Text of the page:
Was it also a learning-experience, as it was your first tour?

“Oh, definitely. It was our introduction to touring and to live on the road. Stratovarius turned out to be a great band to tour with. They're very professional and serious about what they do and certainly thought us a good number of tricks. We especially spend a lot of time with their drummer Jorg Michael who knew a lot about the business itself. He taught us important stuff about how the record industry works and for example learned us that you should never, ever, give away the rights to your merchandising. That kind of stuff. It helped us a lot to get an insight into how it works being a musician.“

Can you live off the band now?

“Yes, we can. We don't have a lot of money so we cant live like the rich, but we certainly don't have to work besides the band and none of us goes to school anymore. And that's a good thing, because with all the touring, recording and promoting going on, there s barely time for us to do anything else.“

How old are you by now?

“I myself turned 21 last week. The other guys are either 20 or 21, only Tony is 26.”

You guys are very young. Where do you see yourself in ten years time?

“That's a hard question. I hope that in ten years time I will still be making music on a professional level. Perhaps not with Sonata Arctica, but in one way or another I hope that I'll be doing the same thing as I am doing now.”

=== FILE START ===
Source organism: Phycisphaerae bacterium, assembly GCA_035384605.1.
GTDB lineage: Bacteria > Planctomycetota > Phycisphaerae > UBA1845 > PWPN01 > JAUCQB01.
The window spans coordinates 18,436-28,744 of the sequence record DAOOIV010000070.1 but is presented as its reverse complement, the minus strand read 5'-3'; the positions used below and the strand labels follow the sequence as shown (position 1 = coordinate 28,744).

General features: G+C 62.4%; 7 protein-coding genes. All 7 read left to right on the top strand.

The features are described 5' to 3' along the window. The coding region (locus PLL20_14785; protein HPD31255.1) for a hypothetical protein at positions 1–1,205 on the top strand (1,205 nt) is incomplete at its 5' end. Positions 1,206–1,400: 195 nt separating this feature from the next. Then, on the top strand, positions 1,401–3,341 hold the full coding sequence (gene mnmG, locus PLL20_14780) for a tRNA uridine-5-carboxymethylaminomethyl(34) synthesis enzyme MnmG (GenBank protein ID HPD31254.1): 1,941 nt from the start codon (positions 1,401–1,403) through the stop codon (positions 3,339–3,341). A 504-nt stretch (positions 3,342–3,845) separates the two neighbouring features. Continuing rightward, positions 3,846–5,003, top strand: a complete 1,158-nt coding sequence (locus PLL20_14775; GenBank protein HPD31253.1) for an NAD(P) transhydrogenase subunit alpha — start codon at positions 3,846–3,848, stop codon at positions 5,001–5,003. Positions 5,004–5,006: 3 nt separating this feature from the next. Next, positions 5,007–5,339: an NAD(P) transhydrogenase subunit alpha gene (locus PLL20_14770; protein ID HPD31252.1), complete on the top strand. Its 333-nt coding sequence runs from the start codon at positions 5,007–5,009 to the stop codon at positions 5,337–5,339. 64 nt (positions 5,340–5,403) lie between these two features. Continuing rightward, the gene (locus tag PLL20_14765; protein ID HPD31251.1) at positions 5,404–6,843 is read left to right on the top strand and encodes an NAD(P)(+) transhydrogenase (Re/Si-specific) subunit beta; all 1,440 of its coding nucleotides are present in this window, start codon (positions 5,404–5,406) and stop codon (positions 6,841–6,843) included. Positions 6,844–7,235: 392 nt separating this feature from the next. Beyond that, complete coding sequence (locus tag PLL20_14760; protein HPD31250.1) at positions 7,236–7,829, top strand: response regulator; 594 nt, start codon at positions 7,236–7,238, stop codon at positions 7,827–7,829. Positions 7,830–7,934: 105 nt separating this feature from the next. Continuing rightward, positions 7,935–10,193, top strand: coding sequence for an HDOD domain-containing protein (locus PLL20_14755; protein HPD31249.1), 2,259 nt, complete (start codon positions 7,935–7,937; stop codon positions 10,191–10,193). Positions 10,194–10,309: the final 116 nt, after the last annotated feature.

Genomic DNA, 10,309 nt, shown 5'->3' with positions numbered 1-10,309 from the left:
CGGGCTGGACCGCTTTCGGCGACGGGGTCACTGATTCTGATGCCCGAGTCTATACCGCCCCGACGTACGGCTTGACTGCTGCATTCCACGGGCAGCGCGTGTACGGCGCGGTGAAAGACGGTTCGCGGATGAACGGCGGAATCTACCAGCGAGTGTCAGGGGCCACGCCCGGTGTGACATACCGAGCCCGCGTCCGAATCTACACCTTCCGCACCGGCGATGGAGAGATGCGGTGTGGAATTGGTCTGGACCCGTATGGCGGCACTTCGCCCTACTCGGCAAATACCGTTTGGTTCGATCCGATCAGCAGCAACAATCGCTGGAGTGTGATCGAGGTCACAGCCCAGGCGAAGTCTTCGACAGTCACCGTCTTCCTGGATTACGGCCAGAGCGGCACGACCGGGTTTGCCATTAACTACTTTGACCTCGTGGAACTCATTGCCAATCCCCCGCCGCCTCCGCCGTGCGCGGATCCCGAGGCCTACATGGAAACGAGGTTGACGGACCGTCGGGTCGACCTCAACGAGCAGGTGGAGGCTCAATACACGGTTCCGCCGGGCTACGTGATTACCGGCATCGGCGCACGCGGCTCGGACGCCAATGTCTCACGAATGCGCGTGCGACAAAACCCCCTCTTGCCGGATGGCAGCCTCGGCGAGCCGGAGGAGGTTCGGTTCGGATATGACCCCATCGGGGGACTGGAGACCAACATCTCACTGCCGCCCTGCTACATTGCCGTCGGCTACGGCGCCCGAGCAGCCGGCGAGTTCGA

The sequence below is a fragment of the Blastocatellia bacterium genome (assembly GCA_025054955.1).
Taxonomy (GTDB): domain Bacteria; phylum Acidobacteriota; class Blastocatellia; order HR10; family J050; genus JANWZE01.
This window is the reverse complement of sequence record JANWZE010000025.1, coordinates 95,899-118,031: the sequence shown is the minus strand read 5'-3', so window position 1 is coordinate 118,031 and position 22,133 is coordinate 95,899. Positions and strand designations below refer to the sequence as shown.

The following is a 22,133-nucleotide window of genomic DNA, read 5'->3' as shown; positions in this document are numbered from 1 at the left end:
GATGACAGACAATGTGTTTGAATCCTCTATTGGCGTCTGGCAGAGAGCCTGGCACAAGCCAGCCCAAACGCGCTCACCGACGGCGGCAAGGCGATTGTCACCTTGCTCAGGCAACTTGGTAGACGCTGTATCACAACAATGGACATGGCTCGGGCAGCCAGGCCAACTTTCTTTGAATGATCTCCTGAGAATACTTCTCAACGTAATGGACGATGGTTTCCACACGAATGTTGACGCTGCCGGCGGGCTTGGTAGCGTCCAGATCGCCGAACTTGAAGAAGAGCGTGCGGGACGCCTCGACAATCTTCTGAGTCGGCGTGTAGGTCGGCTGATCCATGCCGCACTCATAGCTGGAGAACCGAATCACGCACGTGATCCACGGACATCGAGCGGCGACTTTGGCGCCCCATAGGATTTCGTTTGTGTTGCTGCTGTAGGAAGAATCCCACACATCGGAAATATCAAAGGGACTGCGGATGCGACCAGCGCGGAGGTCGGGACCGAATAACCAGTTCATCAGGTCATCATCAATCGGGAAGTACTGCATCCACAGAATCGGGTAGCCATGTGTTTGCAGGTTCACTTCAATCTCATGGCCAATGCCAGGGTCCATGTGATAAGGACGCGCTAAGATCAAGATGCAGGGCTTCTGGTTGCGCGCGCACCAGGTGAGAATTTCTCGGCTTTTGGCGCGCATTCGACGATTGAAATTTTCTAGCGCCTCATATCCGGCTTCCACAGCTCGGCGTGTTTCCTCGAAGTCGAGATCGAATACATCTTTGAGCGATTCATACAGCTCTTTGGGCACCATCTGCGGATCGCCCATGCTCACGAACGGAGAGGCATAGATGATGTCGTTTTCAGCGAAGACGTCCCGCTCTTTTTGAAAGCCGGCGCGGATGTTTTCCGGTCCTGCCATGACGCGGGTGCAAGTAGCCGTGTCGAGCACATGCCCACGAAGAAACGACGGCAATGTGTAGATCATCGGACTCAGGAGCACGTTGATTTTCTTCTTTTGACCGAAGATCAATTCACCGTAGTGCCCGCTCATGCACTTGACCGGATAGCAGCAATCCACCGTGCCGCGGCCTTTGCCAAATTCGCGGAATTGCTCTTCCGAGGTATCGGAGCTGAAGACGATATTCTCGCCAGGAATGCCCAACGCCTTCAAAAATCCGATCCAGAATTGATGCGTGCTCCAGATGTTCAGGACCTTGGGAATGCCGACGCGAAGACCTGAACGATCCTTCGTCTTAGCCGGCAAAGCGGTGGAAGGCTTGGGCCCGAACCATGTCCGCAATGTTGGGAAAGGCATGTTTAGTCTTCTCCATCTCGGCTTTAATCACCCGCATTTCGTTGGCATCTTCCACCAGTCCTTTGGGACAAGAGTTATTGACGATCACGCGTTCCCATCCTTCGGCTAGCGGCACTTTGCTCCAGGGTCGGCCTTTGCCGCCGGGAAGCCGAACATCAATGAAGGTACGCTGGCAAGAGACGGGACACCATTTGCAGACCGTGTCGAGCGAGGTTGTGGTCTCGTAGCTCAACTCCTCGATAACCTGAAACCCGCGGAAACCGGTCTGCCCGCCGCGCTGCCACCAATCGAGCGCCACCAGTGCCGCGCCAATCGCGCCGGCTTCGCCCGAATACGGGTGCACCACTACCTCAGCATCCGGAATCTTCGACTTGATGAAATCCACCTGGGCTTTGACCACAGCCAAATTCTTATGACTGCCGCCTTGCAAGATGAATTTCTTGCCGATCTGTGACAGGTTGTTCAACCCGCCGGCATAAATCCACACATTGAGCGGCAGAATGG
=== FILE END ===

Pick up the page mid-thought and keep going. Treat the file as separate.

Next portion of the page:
How far do you think that you can push this band?

“That's also hard to say. I've been taught never to be too optimistic, because if you are disappointment lurks just around the corner. We take things on a step-by-step basis. We'll release a single this month, go on tour, perhaps release a live album and start working on the new record by the end of the year. It is hard to look ahead further than that because by its nature this industry is so predictable.”

You've got a point. I can imagine that two or three years ago you never imagined to be this popular.

“Exactly.”

Back to Silence for a moment. You re-recorded the song San Sebastian from your previous EP. Why?

“Because we felt this was a very strong track and thought it a waste to have it on the EP and nothing else. So we re-recorded it and I think that it worked out rather well. This version sounds much tighter because we used click-tracks and they keyboard have a more prominent place.”

Why didn't you rerecord the song 'Shy'?

“That's kind of a strange story, but it comes down to it that we didn't think the song fitted in with the material on the rest of the album.”

But I love that song!

“Yeah, so do I. The song was written when we were still named Tricky Beans and we dusted it off for the Sucessor-record. But I think that it was too slow and since we already had two ballads, we didn't put it on Silence.”

When is Dana gonna return to your albums?

“I'm sorry to break this to you, but Dana will not return anymore. Probably. We've used her on two songs, but Dana is buried for now.”

[B]Hmm… perhaps you could bring her back from the dead.[/b]

“Well, there's a thought. Dana coming back from the dead to hunt people down. I've got to ask Tony about this one (laughs).”

But now that we're on the subject, you've had a couple songs dealing with horror-topics. Are you guys into watching movies?